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In Ousman Badjie trial: court to rule on admissibility of letter sent to Foreign Affairs Ministry

Jul 1, 2015, 9:47 AM | Article By: Halimatou Ceesay

The Banjul High Court presided over by Justice Abi on Monday adjourned the case of former Works Minister Ousman Badjie, for ruling on the admissibility of a letter sent to the Ministry of Foreign Affairs, after the incident of Faisal Bojang.

When the case was called, L.S. Camara represented the accused while A.M. Yusuf represented the state.

Continuing his testimony, Ousman Badjie said he wrote a letter addressed to the permanent secretary for the Ministry of Foreign Affairs.

He started with the report of the deputy head of chancery addressed to the Director of National Treasury, in accordance with the financial instructions 341.

“I attached the complaint I lodged to the police, as well as the note verbal sent to the Foreign Affairs Ministry in Paris. The copy of the forged cheque and a printout of our bank statement and I also quoted the deputy head of mission saying her signature was forged by Faisal Bojang,” Badjie said.

He said having highlighted all that, he recommended to the PS for Foreign Affairs to tell the Director of Treasury to report the matter to the police Interpol office in Banjul.

The letter together with other attachments was shown to him in court, and he confirmed it to be the one he wrote. L.S. Camara then applied to tender the documents in court.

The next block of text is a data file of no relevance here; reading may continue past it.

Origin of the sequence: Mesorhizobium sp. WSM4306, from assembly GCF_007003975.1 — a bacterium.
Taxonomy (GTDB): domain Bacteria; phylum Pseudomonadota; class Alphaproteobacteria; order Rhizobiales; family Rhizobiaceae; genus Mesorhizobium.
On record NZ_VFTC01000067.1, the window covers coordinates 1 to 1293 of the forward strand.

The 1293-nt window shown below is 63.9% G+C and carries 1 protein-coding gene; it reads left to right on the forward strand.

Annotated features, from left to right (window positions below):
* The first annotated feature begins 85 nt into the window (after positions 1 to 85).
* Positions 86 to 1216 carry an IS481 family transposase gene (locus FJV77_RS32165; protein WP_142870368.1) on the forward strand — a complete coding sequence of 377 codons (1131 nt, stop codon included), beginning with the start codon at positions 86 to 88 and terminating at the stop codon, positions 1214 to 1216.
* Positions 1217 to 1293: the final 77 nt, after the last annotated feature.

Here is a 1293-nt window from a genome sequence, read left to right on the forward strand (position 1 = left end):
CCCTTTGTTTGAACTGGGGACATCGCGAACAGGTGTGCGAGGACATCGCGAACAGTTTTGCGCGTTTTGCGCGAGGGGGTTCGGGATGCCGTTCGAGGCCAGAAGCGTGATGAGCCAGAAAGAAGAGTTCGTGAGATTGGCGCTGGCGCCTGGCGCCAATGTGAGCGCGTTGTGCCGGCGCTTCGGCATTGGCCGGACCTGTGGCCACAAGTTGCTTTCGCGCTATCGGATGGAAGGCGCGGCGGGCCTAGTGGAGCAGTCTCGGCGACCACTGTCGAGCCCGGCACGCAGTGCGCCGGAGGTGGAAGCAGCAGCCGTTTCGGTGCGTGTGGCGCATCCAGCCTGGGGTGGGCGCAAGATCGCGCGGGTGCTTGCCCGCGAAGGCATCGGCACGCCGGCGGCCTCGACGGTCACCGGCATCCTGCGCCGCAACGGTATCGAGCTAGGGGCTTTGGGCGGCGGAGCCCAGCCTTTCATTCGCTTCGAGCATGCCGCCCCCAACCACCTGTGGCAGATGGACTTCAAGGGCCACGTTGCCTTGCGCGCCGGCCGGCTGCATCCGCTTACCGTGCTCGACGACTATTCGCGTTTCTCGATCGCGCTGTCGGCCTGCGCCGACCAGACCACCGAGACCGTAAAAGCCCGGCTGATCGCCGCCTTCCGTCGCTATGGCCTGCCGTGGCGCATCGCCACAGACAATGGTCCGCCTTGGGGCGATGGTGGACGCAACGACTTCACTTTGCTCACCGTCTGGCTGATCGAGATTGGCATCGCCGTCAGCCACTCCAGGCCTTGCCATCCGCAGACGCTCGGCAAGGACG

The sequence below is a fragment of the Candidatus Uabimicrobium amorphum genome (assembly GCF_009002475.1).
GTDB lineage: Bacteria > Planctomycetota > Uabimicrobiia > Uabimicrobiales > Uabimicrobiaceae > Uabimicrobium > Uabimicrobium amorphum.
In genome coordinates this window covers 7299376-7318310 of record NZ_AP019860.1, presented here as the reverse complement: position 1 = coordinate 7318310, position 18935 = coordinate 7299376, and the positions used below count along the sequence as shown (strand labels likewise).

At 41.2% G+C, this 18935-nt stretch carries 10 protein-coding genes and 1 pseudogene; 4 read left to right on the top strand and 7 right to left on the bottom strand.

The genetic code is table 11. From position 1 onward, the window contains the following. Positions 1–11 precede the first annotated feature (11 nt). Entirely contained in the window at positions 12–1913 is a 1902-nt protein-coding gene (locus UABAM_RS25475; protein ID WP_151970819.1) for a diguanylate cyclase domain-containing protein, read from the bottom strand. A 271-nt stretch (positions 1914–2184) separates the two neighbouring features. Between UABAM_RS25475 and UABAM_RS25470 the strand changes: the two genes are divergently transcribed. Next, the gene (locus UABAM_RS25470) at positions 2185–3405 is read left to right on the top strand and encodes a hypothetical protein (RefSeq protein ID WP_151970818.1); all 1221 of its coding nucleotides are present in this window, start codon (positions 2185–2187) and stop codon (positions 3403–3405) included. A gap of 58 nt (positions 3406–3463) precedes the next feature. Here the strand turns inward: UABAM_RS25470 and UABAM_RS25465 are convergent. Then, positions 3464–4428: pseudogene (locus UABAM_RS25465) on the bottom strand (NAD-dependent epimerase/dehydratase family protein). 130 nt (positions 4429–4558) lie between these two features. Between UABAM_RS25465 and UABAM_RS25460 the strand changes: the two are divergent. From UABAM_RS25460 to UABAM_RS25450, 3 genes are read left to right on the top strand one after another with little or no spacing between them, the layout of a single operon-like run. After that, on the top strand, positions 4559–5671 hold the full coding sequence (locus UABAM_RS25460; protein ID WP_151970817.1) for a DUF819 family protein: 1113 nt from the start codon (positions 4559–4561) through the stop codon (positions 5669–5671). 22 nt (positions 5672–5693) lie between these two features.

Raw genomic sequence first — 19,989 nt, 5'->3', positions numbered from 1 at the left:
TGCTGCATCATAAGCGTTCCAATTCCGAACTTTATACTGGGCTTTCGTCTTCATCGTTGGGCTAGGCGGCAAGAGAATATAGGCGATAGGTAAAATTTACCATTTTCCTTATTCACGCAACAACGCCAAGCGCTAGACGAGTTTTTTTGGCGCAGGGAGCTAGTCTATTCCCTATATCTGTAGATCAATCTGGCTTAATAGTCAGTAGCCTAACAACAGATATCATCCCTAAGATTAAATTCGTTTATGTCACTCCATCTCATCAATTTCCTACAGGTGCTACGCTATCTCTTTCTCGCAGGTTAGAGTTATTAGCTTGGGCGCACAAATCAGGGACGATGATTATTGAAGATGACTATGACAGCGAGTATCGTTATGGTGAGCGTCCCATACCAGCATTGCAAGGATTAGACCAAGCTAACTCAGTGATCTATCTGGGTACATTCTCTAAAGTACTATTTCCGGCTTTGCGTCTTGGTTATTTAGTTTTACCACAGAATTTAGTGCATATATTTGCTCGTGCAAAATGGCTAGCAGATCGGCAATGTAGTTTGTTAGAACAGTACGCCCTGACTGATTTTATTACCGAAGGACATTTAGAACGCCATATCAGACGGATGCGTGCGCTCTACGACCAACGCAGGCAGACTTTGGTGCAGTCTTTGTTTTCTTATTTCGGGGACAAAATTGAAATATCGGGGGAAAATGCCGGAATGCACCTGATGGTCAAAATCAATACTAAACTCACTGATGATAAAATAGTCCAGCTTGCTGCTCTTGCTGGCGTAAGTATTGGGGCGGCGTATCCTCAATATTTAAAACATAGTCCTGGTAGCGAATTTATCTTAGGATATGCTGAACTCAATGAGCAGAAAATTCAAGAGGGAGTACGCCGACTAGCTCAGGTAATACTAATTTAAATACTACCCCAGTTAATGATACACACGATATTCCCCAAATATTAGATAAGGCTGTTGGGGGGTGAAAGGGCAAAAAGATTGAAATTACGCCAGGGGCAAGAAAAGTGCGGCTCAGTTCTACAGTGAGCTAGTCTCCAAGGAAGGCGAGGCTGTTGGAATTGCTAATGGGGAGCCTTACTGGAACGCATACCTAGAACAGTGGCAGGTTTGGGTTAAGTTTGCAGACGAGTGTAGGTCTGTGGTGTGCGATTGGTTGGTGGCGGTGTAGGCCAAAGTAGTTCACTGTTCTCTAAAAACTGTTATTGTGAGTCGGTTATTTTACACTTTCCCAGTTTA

However, state counsel A.M. Yusuf objected on the grounds that part of the letter was written in French and “it looks like a photocopy”, and that there was no name or signature on the letter.

In response, L.S. Camara said counsel’s objection was misconceived and he respectfully urged the court to overrule it.

He said counsel had no right to object to the admission of the document even if the document was a secondary document.

He added that counsel had been served with notice to produce the documents, and the letter was stated in the notice to produce documents.

He said the document is an original copy made through a uniform process evident on the document.

Counsel referred the court to a section of the Evidence Act to support his argument.

About the document being written in French, counsel said that submission is misleading because the entire document is in English and that the witness had said that he attached a note verbal to the letter of 25 February, which was in French.

He said that even if the note verbal was not translated, counsel had not cited any law that if a document was not translated in the language of the court it is inadmissible.

It would only go to affect weight and not admissibility, he said, adding that the note verbal was transmitted, and the original version was attached and the cheque, which is in French, was also translated, hence the objection was misconceived.

“The document is relevant and relevance is a very important determinant for the admissibility of documents, so that the court could do substantial justice.” 

Counsel urged the court to overrule the objection and admit the document.

At that juncture, Justice Abi asked them to take a date for ruling and continuation of hearing.

The case continues on 16 July 2015.